Causes of a Missed Opportunities:

– You did not want it bad enough.
– You were too slow to act on it.
– You had too many opportunities on hand and missed the one you actually wanted.
– You realized after it was too late.
– You simply want what you can not or no longer have.

So what is the solution to all of this? How can you prevent yourself from experiencing another missed opportunity? This leads me to a saying that I came up with years ago and that I love sharing with others as it applies to this context as an immediate solution: “You have to know gold when you see it. In other words, you have to know a good opportunity when you see it and go for it immediately. You cannot just let it pass you by or think too hard on it because depending on what it is, it can easily be taken by someone else or never present itself again. If you were to see a piece of gold appear on the ground right before your eyes, without hesitation, you would go grab it immediately, wouldn’t you? You *know* what gold looks like upon seeing it so you acted on it right away without skipping a beat. There was no way it was going to become a missed opportunity or go over your head because without question, you know that gold is valuable.

Now I want to point out that if we are talking about a job, you might have been provided with the opportunity to apply but not always get the job. Yes, that is a missed opportunity that might not fully have been in your control; however, it was never 100% a guaranteed opportunity supplied to you to begin with. I am referring to opportunities that were 100% given to you and within your control but became a missed opportunity–whatever the cause may be.

I want you to also think about my saying within this context: If YOU gave someone an opportunity and the person did NOT take it and essentially rejected it, do not offer it again and walk away. The opportunity should completely be off the table now.

Why? Note to yourself: You are gold. You are high value. If someone fails to see your worth and what you bring to the table, the person is not deserving of you or what you have to offer to begin with. It could be a job setting, dating situation, or just about anything in which you essentially served as the opportunity but got denied or overlooked. There is no need for hard feelings over the matter–you are still gold at the end of the day, right? πŸ˜‰

Psychology of Unmet Needs and How it Affects Your Love Life

When it comes to love, there are many contributions as to what attracts you to one person over someone else. Partially these choices are made on a conscious level, a set of criteria that is more concrete such as wanting to be with someone with a certain level of education or religious background. These are conscious selections and essentially dating preferences that are of importance to you. However, even more of your love life is determined on a subconscious level in which it is not something you can really control unless you really examine your childhood and your past including past relationships. This leads me to the concept of “psychology of unmet needs.” I would describe this term as a psychological need(s) that holds value to you but has never been obtained before or it was and might have been taken away at some point of your life which has lead to you longing to fulfill it again in some way.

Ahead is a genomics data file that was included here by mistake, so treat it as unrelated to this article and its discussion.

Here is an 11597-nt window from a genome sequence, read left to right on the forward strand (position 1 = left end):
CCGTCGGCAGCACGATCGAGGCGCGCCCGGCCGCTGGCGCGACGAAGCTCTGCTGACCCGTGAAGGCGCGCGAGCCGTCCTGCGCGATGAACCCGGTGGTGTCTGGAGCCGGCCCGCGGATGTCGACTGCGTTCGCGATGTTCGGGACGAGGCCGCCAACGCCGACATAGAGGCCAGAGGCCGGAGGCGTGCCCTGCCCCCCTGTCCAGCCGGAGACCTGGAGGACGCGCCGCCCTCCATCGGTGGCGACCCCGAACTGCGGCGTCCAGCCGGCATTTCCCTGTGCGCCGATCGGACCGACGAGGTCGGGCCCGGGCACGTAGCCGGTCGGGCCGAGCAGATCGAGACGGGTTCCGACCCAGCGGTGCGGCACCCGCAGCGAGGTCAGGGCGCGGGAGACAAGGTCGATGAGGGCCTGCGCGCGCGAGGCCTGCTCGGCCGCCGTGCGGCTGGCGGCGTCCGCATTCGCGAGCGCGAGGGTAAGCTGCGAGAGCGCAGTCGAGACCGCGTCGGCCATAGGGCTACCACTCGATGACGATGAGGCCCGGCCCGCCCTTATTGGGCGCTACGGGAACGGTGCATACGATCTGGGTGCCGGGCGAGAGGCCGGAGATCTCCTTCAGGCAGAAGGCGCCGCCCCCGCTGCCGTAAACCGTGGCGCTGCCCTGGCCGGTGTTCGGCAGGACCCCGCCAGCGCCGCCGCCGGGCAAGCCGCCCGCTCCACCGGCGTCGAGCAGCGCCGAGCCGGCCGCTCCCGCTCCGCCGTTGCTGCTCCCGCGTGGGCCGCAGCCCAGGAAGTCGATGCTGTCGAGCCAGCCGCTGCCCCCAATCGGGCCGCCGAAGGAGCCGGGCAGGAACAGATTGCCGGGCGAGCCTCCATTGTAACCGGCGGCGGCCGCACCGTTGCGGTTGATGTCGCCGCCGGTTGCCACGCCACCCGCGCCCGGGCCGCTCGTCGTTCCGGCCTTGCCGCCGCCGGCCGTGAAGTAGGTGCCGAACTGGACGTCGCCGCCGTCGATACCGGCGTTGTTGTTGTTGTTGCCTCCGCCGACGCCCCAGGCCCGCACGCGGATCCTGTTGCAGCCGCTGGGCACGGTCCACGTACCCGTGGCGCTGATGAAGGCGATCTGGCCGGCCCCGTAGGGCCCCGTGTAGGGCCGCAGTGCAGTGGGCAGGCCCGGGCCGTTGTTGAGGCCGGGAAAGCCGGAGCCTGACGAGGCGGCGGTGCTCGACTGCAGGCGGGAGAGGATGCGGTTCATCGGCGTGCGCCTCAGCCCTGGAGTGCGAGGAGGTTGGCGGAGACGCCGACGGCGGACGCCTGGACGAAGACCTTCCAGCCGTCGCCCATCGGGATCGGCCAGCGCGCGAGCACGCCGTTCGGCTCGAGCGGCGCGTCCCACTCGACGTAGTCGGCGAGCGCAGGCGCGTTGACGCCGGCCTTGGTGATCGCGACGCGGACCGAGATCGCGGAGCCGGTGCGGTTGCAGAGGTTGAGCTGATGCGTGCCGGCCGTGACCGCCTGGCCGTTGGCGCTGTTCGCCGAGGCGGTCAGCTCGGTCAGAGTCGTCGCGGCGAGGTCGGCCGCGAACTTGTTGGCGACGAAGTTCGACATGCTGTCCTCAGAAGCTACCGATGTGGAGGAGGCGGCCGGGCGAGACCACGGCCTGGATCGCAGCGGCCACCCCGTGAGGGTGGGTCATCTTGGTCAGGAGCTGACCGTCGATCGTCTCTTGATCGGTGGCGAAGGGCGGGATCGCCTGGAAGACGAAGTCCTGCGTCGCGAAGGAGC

The psychology of unmet needs can overlap into many areas of your life but it can especially relate to your dating life and would explain why you gravitate towards a certain person or fall into a pattern of being attracted to the same types of people in your lifetime. I will provide a few examples to further illustrate this.

Examining a Person’s Childhood – No one comes from a perfect childhood so if you really examine it, you can discover a person’s unmet needs and as a result, knowing this will help you better understand what they are looking for within a relationship to compensate or make up for what was missing.

Example #1: If a girl grew up in a household that was very unstable and included some financial insecurities, chances are she will either become very motivated to become rich or she will desperately be seeking a partner who will be an exceptionally good provider and have a career that will ensure financial wealth. Typically, anyone who suffers from a lack of resources (basic necessities such as food or shelter) or has severe money problems (incapability to pay bills on time or keeping a steady job) will naturally be drawn to someone who has established wealth or is on the path of becoming very rich to compensate for this lack of financial stability. Many people like to stereotype all women as “gold diggers” but the truth of the matter is, if a woman grew up with resources where all her basic needs were met and/or she has her own successful career without ever facing any real money problems, she is not going to be as likely to be looking for a man to provide for her because it was never an unmet need of hers to begin with.